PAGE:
WHERE IT'S WORST
By MAGGIE HABERMAN
July 10, 2007 -- Canarsie residents should stock up on earplugs.
The south Brooklyn area logged the most noise complaints with the city's 311 hot line both this past weekend and during the first week that the city's revamped noise code took effect, according to data released yesterday.
In fact, Brooklyn, had three ZIP codes in the Top 5, and helped round out the Top 10 list of noisiest neighborhoods for the weekend and for July 1 through Thursday.
The borough helped push the citywide total to 4,016 noise complaints made to 311 over the weekend - a 20 percent increase over the same two days last year.
The new code took effect July 1, and covers a wide range of sounds, from dogs barking to jackhammering construction crews to the din from bars and clubs to jingling Mister Softee trucks parked curbside.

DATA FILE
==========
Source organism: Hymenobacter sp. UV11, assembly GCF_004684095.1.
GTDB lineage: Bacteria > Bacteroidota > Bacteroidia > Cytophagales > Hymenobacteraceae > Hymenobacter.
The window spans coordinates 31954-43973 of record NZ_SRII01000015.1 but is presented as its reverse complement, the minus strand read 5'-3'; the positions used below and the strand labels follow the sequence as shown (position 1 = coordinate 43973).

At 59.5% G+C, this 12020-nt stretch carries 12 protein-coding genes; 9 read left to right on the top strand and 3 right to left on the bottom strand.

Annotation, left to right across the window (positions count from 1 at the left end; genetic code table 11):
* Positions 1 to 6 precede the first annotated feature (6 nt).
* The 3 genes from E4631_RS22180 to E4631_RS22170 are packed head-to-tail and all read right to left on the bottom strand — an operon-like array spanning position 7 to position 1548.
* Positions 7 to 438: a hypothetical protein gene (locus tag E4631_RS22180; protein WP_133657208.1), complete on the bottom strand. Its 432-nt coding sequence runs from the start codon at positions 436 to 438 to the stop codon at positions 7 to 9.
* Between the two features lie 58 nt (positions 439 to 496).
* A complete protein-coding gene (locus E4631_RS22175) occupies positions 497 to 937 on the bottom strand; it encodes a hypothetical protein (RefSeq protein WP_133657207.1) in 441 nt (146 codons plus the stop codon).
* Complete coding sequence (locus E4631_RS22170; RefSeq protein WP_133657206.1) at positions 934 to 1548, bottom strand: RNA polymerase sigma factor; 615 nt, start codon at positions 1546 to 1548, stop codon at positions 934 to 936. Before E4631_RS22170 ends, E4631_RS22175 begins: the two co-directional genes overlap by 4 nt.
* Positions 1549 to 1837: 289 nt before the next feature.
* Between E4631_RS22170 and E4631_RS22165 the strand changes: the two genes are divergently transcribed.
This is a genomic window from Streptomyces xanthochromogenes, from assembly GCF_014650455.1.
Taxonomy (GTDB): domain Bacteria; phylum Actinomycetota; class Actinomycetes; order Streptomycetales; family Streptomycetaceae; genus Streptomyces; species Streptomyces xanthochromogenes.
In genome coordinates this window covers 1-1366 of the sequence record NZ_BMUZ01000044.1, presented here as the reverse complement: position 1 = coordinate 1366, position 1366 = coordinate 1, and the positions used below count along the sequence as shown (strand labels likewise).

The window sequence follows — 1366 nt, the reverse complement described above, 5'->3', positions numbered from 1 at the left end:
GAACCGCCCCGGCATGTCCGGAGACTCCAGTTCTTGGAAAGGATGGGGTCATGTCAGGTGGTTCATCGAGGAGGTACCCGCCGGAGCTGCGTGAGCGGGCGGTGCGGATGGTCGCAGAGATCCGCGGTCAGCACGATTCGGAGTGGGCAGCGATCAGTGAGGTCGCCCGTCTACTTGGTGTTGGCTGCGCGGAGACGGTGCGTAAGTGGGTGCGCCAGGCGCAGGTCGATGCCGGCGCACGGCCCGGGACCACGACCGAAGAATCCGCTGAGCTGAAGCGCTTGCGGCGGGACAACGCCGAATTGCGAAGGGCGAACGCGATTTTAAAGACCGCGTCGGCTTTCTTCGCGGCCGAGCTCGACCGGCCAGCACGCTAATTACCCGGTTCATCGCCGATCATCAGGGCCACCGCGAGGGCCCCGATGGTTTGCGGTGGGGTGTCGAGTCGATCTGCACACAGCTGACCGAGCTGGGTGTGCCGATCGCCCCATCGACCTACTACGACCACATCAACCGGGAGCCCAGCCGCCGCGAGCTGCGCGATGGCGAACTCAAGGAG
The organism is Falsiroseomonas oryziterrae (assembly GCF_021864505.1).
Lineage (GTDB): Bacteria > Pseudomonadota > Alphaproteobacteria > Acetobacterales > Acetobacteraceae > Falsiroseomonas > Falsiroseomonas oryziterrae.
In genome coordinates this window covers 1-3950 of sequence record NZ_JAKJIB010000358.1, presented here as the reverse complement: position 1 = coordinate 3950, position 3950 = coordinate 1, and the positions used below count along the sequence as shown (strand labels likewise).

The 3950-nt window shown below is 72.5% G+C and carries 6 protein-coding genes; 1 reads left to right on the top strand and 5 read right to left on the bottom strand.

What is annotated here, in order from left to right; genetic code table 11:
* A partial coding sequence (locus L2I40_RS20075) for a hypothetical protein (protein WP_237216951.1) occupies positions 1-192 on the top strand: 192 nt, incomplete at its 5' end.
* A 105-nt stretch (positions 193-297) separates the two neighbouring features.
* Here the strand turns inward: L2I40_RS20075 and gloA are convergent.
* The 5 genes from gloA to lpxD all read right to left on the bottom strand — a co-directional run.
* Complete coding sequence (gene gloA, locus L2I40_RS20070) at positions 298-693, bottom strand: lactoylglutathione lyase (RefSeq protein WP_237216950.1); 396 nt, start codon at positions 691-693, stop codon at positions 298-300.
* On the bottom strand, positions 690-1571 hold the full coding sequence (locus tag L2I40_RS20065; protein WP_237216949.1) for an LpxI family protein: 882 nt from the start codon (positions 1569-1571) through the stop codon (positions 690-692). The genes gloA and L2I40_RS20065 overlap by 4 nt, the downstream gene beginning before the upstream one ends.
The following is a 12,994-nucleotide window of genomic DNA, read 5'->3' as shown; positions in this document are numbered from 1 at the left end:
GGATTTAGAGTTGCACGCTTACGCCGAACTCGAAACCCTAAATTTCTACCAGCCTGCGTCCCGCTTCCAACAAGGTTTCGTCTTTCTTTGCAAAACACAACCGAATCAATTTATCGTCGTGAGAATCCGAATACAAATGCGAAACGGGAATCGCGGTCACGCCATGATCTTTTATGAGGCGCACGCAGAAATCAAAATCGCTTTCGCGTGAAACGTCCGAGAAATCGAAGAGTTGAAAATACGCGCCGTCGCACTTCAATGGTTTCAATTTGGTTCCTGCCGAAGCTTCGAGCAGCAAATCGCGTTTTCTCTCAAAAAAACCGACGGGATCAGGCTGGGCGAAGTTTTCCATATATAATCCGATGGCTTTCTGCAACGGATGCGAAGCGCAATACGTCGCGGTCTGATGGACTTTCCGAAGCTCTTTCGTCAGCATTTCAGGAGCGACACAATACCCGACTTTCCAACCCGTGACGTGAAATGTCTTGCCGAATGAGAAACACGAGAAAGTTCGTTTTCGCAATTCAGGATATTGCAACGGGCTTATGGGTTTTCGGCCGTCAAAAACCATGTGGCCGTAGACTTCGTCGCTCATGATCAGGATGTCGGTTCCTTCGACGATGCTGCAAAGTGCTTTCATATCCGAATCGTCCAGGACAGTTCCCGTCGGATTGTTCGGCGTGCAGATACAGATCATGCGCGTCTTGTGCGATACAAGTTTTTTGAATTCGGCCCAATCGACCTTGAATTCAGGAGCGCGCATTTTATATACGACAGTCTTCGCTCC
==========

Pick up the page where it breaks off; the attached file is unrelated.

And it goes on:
In Canarsie, there were 115 complaints phoned in about noises in the neighborhood - ZIP code 11236 - on Saturday and Sunday, in addition to 161 from July 1 through Thursday, City Hall officials said yesterday.
Figures for Friday weren't available yesterday.
Next on the list was Manhattan's Hamilton Heights, with 102 complaints.
The ZIP code, which covers the northern West Side of Manhattan, is 10031 - and it ranked third in complaints for the first five days the code was in effect, with 139.
East Flatbush in Brooklyn came in third for the weekend, with 83 calls in the 11203 ZIP code, while it tied for 10th, with 105 calls, during July 1st through Thursday.
For the weekend tally, East New York was fourth - 79 calls - while it was eighth last week, with 11 calls.
Last weekend, The Bronx's Olinville also had 79, while Flatbush proper came in sixth, with 74 calls, and came in fifth last week, with 118.
The 11233 ZIP code, which is between Crown Heights and Brownsville, was seventh for the weekend, with 72 calls, and ninth last week, with 106.
The Post recently reported that over the past four years, Hamilton Heights was the distinction of noisiest neighborhood, while Inwood and Washington Heights followed closely behind.
Officials at the NYPD and the Department of Environmental Protection did not respond to questions about how many summonses they've issued.